An analysis of the physical development of the adult population of Belarus was carried out on the basis of existing anthropometric data on two groups of inhabitants: Belarusians living in rural areas (4,660 people studied in 1970-1986), and a mixed national population of the most urbanized industrial city of the country– Minsk (1,182 people studied in 1996-1997). All material was integrated into age and gender cohorts with 10-year intervals. A comparison of rural and urban cohorts of the same gender and age has shown that urban citizens differed from their rural counterparts by having greater values for body length and lower values for body mass and chest circumference. Moreover, with regard to the younger generation, one is more likely to observe a greater difference in body length and chest circumference, with increased values, compared to the older generation. This fact would seem to indicate a more intense process of acceleration combined with leptosomization of the body among the urban population. Average body mass index (BMI) values were seen to increase regularly with age, and values were greater in all age cohorts of the rural population compared to urban ones. Scales for rating BMI (by calculating low, average, and high values) were devised for each age and gender cohort of the rural and urban populations, taking into account signal deviations. The use of these scales allowed us to establish the main tendency for an increased frequency of high BMI values with a reduction in low and average values among both genders. The maximum increase in the frequency of high BMI values was observed at the onset of the reduction of hormonal activities in the female body (40-49 years), and the frequency of low BMI values reduced significantly among females. After 50 years, relative stability was noted in the distribution of the frequencies of three BMI values with minor differences between genders. Differences in the percentage distribution of BMI values between urban and rural samples were observed only in females, and low values of BMI were more common in females from urban areas.

Salivon, I.
Marfina, O.
Department of Anthropology and Ecology, Institute of History,
The National Academy of Sciences of Belarus,
Minsk, Belarus.
E-mail: belantrop@tut.by

The Impact of Migrations on the Anthropological Composition of the Belarus Population

DOI: 10.14673/IJA2015341011
Published in Int. Journal of Anthropology – Vol. 30 – n.3-4 – 2015

Key words: migration, Belarusians, anthropological composition of the population, gene pool.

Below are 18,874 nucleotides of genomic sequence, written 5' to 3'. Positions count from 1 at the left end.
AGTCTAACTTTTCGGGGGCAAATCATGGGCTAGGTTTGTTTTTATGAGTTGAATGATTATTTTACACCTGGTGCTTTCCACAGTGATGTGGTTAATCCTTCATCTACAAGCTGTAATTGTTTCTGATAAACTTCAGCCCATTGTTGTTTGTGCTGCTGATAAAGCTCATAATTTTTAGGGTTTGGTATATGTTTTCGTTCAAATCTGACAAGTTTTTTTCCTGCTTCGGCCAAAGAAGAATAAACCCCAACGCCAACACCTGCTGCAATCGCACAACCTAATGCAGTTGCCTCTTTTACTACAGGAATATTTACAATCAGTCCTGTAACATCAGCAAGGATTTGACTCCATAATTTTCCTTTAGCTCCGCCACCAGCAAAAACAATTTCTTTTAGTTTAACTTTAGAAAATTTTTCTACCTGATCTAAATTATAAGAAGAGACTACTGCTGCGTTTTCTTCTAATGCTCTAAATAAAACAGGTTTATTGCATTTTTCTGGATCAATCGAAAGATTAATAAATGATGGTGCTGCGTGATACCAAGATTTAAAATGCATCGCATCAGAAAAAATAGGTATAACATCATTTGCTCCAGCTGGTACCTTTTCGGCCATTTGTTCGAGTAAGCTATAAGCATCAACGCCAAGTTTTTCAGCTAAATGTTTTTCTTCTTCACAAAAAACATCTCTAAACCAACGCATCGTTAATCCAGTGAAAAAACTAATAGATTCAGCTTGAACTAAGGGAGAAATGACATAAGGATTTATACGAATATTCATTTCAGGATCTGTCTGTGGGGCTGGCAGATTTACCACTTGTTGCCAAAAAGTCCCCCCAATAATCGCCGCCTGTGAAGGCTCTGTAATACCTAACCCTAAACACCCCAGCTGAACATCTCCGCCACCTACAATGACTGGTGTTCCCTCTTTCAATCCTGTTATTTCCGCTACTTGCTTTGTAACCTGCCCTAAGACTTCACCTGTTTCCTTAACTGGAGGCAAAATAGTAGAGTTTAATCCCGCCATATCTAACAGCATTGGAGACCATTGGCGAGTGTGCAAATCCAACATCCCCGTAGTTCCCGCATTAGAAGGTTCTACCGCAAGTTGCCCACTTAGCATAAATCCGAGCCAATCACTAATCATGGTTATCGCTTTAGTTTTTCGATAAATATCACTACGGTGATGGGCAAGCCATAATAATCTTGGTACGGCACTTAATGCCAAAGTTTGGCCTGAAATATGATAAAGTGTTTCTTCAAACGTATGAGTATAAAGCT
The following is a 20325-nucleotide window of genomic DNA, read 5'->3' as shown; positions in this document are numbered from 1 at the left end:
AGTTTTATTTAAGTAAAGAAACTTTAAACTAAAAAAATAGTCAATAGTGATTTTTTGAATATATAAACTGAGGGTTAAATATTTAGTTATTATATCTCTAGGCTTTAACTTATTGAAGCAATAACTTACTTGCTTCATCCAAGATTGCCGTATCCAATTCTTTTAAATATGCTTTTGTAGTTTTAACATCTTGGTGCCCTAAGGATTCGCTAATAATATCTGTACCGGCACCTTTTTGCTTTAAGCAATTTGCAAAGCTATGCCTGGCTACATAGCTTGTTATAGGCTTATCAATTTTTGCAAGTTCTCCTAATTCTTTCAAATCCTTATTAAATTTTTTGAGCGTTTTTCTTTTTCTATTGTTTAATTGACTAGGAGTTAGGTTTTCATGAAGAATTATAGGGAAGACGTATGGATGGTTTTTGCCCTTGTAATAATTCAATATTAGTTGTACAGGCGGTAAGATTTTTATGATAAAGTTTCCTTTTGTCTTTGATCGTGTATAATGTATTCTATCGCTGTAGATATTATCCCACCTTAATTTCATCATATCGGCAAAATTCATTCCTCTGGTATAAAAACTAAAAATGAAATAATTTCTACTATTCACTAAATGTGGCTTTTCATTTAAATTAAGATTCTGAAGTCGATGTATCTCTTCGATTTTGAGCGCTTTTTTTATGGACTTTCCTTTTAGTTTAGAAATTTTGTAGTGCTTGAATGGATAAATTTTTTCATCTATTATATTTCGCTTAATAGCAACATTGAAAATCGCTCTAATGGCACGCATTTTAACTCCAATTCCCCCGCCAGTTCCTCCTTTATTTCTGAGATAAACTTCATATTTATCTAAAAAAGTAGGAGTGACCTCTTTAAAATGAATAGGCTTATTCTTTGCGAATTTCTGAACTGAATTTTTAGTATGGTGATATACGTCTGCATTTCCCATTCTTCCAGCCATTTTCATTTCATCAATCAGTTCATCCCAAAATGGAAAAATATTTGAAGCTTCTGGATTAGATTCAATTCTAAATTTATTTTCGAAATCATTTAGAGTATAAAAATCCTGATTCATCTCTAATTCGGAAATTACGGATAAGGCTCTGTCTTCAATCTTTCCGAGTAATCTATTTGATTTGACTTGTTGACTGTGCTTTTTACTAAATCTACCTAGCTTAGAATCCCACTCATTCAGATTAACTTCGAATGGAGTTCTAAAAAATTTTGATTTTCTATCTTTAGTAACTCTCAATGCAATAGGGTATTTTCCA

Abstract
Migrations have always played an important role in contributing to the anthropological composition of the population of Belarus.
In particular, three massive migration flows significantly enhanced the population’s genetic pool. The first occurred about 10 thousand years ago, and led to the initial colonization of the territory following the retreat of the glacier. Settlements started from that period and began from the Southwest, South and Southeast, according to a study conducted by Belarusian geneticists on the distribution of Y-chromosome haplogroups in 18 groups of Belarusian males, whose ancestors had lived for three generations at their specific locations (Davydenko & Kushnerevich, 2011). The second massive migration flow (in the second half of the 3rd century to the first half of the 2nd millennium BC), about 5000 years ago, resulted in the spread of the population from a Western European territory in the region of modern Belarus; allegedly an Indo-European community, and the founders of the Corded Ware (shnurovoj ceramics) culture. The subsequent Hatched Pottery (shtrikhovannoj ceramics) culture orginated in the 7th to 6th centuries BC in the territories of eastern Lithuania, northern and central Belarus, and was associated with Baltic-speaking populations. The third major flow of migrants were Slavic tribes, who penetrated the territory of Belarus from the Northwest, West, Southwest and South in the second half of the 1st millennium BC. In all three cases, interactions between the incoming settlers and the native populations resulted in hostilities and gradual cultural assimilation.
Marital ties between incoming settlers and the native population changed the composition of the gene pool of subsequent generations. The populations of cities were formed from influxes by rural populations and migrants from distant parts, and the genetic heterogeneity of the townspeople also increased. More recent temporary migration flows to the territory of Belarus have been associated with wars, which further contributed to the alteration of the gene pool of the local population.
Such losses were replenished by the influx of previously geographically distant groups. The intensification of migratory flows in present times has further changed the gene pool formed over many centuries, thereby improving the population’s adaptability to its environmental conditions.

Marfina, O.
Salivon, I.
Department of Anthropology and Ecology, Institute of History,
The National Academy of Sciences of Belarus,
Minsk, Belarus.
E-mail: belantrop@tut.by